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photographer E-Yaji.
The Mary and George Bloch Collection: Part V  
Bonham's, Hong Kong, 27 May 2012: Lot 59 

Lot 59


Lot 59
Treasury 5, no. 1023 (‘Meeting of Myths’)

A cinnabar-red glass-overlay ‘Zhong Kui’ snuff bottle

Opaque cinnabar-red and translucent turquoise-blue glass; with a flat lip and recessed, slightly convex foot surrounded by a protruding flattened footrim; carved as a single overlay with a continuous procession scene with Zhong Kui seated on a donkey holding a folding fan, beside Laozi on a water buffalo, with seven demons, one playing a trumpet, two carrying a shoulder-pole between them from which hang two stacked baskets, another carrying a mirror on a stand, one with what appears to be a flower growing out of the top of his head, another holding a covered box, while the last carries a lantern on a pole; inscribed in relief seal script Li shi Yunting zuo (‘made by Yunting of the Li family’)
Yangzhou, 1870 – 1890
Height: 6.3 cm
Mouth/lip: 0.60/1.49 cm
Stopper: carnelian; vinyl collar

Illustration: watercolour by Peter Suart

Gerd Lester (1986)

Kleiner, Yang, and Shangraw 1994, no. 132
Treasury 5, no. 1023
Moss and Sargent 2011, p. 25, fig. 37, right middle

Hong Kong Museum of Art, March-June 1994
National Museum, Singapore, November 1994-February 1995

The writing of the courtesy name Yunting here is the form that caused this patron to be called ‘Li Junting’ in our earlier publications on the Yangzhou school of glass overlay. See Sale 3, lot 92 for the standard way of writing his courtesy name. We now know that Yunting was the courtesy name of Li Peisong, who moved from his native Dantu to Yangzhou around 1870 and, with his brother Li Peizhen (Weizhi), had several glass-overlay snuff bottles made bearing dates (when dated) from 1877 to 1881. Li Peisong was an official (perhaps by purchase), a businessman, and a philanthropist. He was not a glassmaker; the inscription here indicates that he caused the bottle to be made. For details on the Li brothers, see Moss and Sargent 2011.
While standard for a wide range of Yangzhou carvings of the painterly relief style, this bottle falls below the standards set by the finest the bottles made for Li Peisong. Interestingly, the bottle illustrated by Perry 1960, p. 50, no. 19, and dated 1882, only three years after Sale 1, lot 119, is not only very similar in style and quality, but of the same colour combination as this one. (Note that in our commentary to that bottle, we still had not realized that Li Yunting and Li Weizhi were not the same person. By the time we wrote the commentary to Sale 2, lot 141, the distinction had been discovered.)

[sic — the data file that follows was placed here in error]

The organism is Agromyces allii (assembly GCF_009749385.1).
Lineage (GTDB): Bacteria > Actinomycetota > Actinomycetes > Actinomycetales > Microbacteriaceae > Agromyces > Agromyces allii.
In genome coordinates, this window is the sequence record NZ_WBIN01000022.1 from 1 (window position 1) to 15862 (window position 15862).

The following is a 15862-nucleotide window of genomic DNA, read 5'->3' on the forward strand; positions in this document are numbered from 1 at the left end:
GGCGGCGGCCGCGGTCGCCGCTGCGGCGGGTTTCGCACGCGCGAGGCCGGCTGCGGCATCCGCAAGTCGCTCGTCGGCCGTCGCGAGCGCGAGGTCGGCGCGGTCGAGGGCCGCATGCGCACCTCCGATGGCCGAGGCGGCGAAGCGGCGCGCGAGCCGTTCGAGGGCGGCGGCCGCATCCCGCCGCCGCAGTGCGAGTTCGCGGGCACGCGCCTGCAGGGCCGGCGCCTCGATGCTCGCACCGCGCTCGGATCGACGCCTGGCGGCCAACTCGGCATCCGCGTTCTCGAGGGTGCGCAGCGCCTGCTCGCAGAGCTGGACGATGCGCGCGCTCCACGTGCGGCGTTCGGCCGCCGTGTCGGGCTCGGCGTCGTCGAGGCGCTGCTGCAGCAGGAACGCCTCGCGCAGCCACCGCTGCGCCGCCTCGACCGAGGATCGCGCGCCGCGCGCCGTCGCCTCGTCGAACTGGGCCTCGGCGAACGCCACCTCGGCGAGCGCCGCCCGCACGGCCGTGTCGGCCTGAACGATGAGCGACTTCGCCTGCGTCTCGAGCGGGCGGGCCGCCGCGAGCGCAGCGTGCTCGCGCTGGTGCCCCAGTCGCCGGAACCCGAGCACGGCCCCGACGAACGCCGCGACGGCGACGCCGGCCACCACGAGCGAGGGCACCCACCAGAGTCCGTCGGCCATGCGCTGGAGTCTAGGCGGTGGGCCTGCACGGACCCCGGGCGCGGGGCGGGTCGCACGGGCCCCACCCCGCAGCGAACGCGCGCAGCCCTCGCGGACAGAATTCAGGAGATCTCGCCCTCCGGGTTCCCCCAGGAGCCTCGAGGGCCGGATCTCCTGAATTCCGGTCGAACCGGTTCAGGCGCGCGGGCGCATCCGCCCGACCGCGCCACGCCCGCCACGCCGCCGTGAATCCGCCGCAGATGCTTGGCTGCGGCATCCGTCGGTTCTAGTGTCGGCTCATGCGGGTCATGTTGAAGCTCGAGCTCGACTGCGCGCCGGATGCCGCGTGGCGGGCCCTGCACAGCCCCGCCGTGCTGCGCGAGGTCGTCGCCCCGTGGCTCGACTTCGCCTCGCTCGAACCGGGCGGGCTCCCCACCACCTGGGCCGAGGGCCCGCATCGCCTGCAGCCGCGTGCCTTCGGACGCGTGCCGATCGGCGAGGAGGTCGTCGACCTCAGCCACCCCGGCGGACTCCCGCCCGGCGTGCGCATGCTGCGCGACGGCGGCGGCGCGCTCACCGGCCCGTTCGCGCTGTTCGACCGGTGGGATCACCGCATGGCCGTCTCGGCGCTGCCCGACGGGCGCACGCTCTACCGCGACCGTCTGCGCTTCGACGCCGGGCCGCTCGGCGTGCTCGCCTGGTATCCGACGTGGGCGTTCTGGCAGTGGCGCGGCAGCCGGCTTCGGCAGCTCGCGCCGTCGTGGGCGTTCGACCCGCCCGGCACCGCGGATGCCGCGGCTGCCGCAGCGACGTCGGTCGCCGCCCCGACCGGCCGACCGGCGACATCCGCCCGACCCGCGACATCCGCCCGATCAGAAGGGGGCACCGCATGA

Having been mildly disparaging about this obvious masterpiece, let us turn our attention to its many finer points. The subject matter, although not unique for the school, is rare and quite delightful, featuring a team of well-trained demons performing menial tasks for their master, Zhong Kui. Another sign of the high quality of this bottle is reasonably good control of the overlay colour on the footrim, which, while appearing faultless on the outside, bleeds into the foot inside the footrim. The footrim here is also well controlled, but not to the same degree as the best made for the Li brothers (see Sale 2, lot 76). The composition is well balanced and powerful, with confident use of a strong contrast in colours, and employing demons to replace the usual handles is a delightful feature.


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Hugh Moss |